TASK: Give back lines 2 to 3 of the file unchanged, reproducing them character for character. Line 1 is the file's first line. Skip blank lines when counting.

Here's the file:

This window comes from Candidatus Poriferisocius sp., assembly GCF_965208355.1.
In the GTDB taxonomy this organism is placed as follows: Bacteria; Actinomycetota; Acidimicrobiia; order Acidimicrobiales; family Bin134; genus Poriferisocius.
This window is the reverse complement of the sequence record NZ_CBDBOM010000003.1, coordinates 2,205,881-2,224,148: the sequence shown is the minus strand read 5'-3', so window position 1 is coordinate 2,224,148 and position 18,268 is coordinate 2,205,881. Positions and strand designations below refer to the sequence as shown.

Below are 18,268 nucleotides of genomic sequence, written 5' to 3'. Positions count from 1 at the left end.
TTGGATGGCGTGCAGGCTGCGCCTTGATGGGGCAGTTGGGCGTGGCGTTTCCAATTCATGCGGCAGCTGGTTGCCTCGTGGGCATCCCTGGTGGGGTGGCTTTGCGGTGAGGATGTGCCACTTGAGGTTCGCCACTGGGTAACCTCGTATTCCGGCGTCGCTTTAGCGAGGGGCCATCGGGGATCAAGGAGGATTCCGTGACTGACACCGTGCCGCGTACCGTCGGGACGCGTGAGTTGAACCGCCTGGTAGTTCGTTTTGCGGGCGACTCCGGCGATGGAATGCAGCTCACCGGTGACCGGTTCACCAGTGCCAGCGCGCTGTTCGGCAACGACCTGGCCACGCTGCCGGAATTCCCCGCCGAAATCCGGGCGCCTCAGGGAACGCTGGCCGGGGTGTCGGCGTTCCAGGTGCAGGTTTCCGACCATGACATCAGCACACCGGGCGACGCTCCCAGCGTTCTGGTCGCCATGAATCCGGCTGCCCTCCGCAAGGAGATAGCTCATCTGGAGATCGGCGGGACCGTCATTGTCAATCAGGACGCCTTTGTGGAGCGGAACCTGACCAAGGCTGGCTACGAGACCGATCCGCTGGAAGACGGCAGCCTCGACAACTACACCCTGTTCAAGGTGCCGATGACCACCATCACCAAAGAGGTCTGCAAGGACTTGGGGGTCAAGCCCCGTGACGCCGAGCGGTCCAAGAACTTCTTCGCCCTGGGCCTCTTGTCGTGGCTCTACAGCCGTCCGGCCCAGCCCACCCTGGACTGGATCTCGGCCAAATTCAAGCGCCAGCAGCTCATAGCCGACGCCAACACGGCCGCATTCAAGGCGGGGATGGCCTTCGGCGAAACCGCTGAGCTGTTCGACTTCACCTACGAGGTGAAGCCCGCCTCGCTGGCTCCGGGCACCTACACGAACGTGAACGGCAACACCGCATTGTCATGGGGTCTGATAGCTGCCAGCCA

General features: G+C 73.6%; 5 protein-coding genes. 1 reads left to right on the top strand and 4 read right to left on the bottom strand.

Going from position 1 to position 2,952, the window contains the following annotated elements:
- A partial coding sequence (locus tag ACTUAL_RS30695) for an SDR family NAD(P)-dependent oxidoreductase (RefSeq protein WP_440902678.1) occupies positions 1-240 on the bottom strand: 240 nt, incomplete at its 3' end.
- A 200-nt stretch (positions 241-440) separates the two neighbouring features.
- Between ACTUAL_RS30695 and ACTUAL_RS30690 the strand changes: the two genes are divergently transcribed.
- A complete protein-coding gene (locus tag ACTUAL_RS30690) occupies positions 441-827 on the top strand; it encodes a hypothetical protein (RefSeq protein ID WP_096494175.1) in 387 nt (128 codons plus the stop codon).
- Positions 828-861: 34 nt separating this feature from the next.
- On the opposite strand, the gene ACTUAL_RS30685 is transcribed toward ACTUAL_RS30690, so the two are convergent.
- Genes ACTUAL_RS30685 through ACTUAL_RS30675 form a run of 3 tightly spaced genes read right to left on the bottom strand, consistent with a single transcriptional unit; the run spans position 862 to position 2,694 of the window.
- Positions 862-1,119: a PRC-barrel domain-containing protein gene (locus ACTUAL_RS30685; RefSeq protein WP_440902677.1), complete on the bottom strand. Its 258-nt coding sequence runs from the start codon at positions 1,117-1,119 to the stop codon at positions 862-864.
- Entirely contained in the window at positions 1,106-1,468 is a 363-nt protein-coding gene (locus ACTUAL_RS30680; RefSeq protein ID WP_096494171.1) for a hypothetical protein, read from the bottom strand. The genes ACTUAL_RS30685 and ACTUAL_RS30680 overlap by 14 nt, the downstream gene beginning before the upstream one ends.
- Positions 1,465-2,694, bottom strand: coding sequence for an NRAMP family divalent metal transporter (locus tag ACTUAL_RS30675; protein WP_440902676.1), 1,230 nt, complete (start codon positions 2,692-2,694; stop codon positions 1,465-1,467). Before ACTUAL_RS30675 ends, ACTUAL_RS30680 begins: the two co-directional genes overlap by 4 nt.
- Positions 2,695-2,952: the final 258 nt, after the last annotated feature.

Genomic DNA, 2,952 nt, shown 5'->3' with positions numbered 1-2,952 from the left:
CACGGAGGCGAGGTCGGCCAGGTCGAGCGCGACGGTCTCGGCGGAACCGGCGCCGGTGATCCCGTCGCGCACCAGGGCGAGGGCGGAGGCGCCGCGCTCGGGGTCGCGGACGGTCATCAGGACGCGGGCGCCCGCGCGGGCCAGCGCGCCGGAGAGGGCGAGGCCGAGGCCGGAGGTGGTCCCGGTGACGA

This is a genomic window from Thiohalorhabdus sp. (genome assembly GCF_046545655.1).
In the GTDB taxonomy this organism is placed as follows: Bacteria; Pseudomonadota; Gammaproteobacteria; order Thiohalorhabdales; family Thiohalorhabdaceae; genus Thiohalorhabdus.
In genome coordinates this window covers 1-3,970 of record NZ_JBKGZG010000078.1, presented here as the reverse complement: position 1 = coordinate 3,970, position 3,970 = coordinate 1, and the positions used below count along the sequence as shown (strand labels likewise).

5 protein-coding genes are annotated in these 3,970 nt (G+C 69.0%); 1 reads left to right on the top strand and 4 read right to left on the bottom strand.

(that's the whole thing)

In the GTDB taxonomy this organism is placed as follows: Bacteria; Actinomycetota; Acidimicrobiia; order Acidimicrobiales; family Bin134; genus Poriferisocius.
This window is the reverse complement of the sequence record NZ_CBDBOM010000003.1, coordinates 2,205,881-2,224,148: the sequence shown is the minus strand read 5'-3', so window position 1 is coordinate 2,224,148 and position 18,268 is coordinate 2,205,881. Positions and strand designations below refer to the sequence as shown.